Wombwell Rainbow Interviews
I am honoured and privileged that the following writers local, national and international have agreed to be interviewed by me. I gave the writers two options: an emailed list of questions or a more fluid interview via messenger.
The usual ground is covered about motivation, daily routines and work ethic, but some surprises too. Some of these poets you may know, others may be new to you. I hope you enjoy the experience as much as I do.
Sarah Westcott’s first poetry collection Slant Light was published by Pavilion Poetry, an imprint of Liverpool University Press, in 2016. A poem from the book was Highly Commended in the 2017 Forward Prizes. Her debut pamphlet Inklings, published by Flipped Eye, was a winner of the Venture Poetry Award and the Poetry Book Society’s Pamphlet Choice for Winter 2013.
Sarah’s poems have appeared in magazines including Poetry Review, POEM, Magma and Butcher’s Dog, on beermats, billboards and the side of buses, and in anthologies including Best British Poetry and The Forward Book of Poetry.
She was a poet-in-residence at the Bethnal Green Nature Reserve in London in 2015 and Manchester Cathedral poet of the year in 2016. She won first place in The London Magazine poetry prize in 2017 and the Poets and Players competition in 2018. Sarah grew up on the edge of Exmoor, lives on the London/Kent borders with her family and works as a freelance writer after twenty years as a Fleet Street news reporter. She has a science degree and an MA in Creative Writing from Royal Holloway, University of London.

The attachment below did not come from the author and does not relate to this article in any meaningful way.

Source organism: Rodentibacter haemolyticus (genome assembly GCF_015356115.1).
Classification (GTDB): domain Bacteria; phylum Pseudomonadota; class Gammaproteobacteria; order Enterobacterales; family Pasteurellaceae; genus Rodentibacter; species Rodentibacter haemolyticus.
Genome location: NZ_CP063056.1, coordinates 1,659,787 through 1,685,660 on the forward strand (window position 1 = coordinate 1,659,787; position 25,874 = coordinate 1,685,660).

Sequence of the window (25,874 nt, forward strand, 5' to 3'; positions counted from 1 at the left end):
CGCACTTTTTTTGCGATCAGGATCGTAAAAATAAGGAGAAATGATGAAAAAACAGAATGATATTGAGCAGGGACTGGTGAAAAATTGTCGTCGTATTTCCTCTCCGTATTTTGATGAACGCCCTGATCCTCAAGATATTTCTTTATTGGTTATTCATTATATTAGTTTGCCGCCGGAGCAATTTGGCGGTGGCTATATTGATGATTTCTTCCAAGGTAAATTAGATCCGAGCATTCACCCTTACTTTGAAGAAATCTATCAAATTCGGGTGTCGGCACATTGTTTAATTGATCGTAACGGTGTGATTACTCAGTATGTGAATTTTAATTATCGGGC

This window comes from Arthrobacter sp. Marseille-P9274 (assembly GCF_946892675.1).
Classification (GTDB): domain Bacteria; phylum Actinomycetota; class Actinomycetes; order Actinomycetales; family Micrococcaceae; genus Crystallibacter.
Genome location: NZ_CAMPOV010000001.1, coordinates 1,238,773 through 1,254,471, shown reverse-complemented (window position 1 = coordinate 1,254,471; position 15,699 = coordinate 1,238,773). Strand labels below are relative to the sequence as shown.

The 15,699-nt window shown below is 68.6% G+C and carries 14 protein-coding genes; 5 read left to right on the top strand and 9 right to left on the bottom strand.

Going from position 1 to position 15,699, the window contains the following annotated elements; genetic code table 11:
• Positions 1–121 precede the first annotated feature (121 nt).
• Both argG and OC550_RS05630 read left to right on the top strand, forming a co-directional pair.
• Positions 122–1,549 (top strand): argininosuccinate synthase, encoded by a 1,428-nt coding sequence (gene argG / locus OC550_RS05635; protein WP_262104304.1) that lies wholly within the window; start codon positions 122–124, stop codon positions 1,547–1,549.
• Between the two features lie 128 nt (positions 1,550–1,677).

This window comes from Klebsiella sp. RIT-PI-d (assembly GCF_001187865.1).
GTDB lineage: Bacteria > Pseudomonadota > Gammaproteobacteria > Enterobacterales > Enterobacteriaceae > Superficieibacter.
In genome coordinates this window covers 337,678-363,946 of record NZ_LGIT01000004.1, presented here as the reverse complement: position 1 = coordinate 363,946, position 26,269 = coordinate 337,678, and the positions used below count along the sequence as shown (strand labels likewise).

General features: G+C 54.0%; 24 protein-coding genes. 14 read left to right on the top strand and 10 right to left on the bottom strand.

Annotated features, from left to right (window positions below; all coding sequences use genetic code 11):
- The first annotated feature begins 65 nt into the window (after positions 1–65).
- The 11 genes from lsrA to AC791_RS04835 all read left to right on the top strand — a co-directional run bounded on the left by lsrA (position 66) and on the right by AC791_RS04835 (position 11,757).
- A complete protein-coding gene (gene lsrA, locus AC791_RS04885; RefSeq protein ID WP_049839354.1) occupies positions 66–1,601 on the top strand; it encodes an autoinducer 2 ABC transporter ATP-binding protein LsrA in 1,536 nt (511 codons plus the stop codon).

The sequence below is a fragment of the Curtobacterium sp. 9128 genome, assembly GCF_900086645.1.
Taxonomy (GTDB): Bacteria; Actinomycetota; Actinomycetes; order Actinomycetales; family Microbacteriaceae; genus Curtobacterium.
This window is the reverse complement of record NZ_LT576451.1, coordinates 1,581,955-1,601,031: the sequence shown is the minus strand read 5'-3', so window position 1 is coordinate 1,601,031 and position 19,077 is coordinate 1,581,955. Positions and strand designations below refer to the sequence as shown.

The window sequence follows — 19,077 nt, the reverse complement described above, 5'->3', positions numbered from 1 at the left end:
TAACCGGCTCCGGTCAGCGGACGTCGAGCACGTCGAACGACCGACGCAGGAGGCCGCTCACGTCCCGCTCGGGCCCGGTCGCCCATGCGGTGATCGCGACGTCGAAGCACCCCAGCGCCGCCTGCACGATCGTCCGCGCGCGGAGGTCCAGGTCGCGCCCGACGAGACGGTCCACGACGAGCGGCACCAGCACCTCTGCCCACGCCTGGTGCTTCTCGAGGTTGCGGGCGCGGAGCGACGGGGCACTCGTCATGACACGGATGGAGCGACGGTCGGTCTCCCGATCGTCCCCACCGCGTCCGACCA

Sarah has run poetry workshops at schools and for the Second Light Network for women poets, and in 2019 starts work as a poetry tutor for City Lit in Covent Garden. She is an experienced and sensitive editor and offers a professional manuscript critique service for writers ranging from their first pamphlet to a full collection.
- When and why did you start writing poetry?
I had always written and doodled in notebooks and in my head as a child and teenager but I didn’t start taking any notice of it until my children were young and I was in my early thirties. I felt like something was ‘missing’ but I couldn’t put my finger on it. ~then I realised it was, without sounding pretentious, my creativity. I needed to access that part of myself. I only studied English up to GCSE level (although I kept on reading). I took an introductory OU course in poetry and another on short fiction – they were only about three months long. It was one of those light-bulb moments – you could say poetry ‘found me’. I remember going to see Jackie Kay read aloud in a church in London and I was in awe of seeing a real poet in the flesh, reading their work. She was captivating. That was the beginning of my poetry journey
1.1. What was it about Jackie Kay’s performance that had you “in awe”?
I think I had thought, maybe subconsciously, that all poets were old white men, and often dead, and almost not real. But here was a real woman with a beautiful voice speaking her poems to a packed church and suddenly poetry was accessible to someone like me.. I think I was in awe because she was able to captivate the entire audience through her voice and her words – no special equipment or anything – just her living voice and that was the first time I had heard a real poet reach people like that.